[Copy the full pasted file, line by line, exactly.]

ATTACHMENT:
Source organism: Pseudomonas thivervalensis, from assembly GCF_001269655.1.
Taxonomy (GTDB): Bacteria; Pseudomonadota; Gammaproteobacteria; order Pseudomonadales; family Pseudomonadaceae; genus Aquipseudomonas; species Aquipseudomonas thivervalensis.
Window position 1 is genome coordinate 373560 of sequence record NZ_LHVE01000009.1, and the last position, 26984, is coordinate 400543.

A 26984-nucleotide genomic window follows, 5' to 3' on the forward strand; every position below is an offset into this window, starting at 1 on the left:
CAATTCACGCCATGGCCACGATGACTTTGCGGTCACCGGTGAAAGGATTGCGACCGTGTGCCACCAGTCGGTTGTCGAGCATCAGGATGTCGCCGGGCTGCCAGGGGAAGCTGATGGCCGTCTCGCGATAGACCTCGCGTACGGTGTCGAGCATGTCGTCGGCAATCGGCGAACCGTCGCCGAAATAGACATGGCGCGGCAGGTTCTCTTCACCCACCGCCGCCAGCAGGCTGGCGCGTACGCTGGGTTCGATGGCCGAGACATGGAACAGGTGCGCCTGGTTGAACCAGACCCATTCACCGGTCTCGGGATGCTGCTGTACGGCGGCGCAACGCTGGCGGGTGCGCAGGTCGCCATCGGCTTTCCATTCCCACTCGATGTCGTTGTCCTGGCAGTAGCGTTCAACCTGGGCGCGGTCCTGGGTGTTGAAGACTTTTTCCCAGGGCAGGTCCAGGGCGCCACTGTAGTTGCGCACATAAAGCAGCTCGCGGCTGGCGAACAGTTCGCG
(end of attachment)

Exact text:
Source organism: Pseudomonas thivervalensis, from assembly GCF_001269655.1.
Taxonomy (GTDB): Bacteria; Pseudomonadota; Gammaproteobacteria; order Pseudomonadales; family Pseudomonadaceae; genus Aquipseudomonas; species Aquipseudomonas thivervalensis.
Window position 1 is genome coordinate 373560 of sequence record NZ_LHVE01000009.1, and the last position, 26984, is coordinate 400543.

A 26984-nucleotide genomic window follows, 5' to 3' on the forward strand; every position below is an offset into this window, starting at 1 on the left:
CAATTCACGCCATGGCCACGATGACTTTGCGGTCACCGGTGAAAGGATTGCGACCGTGTGCCACCAGTCGGTTGTCGAGCATCAGGATGTCGCCGGGCTGCCAGGGGAAGCTGATGGCCGTCTCGCGATAGACCTCGCGTACGGTGTCGAGCATGTCGTCGGCAATCGGCGAACCGTCGCCGAAATAGACATGGCGCGGCAGGTTCTCTTCACCCACCGCCGCCAGCAGGCTGGCGCGTACGCTGGGTTCGATGGCCGAGACATGGAACAGGTGCGCCTGGTTGAACCAGACCCATTCACCGGTCTCGGGATGCTGCTGTACGGCGGCGCAACGCTGGCGGGTGCGCAGGTCGCCATCGGCTTTCCATTCCCACTCGATGTCGTTGTCCTGGCAGTAGCGTTCAACCTGGGCGCGGTCCTGGGTGTTGAAGACTTTTTCCCAGGGCAGGTCCAGGGCGCCACTGTAGTTGCGCACATAAAGCAGCTCGCGGCTGGCGAACAGTTCGCG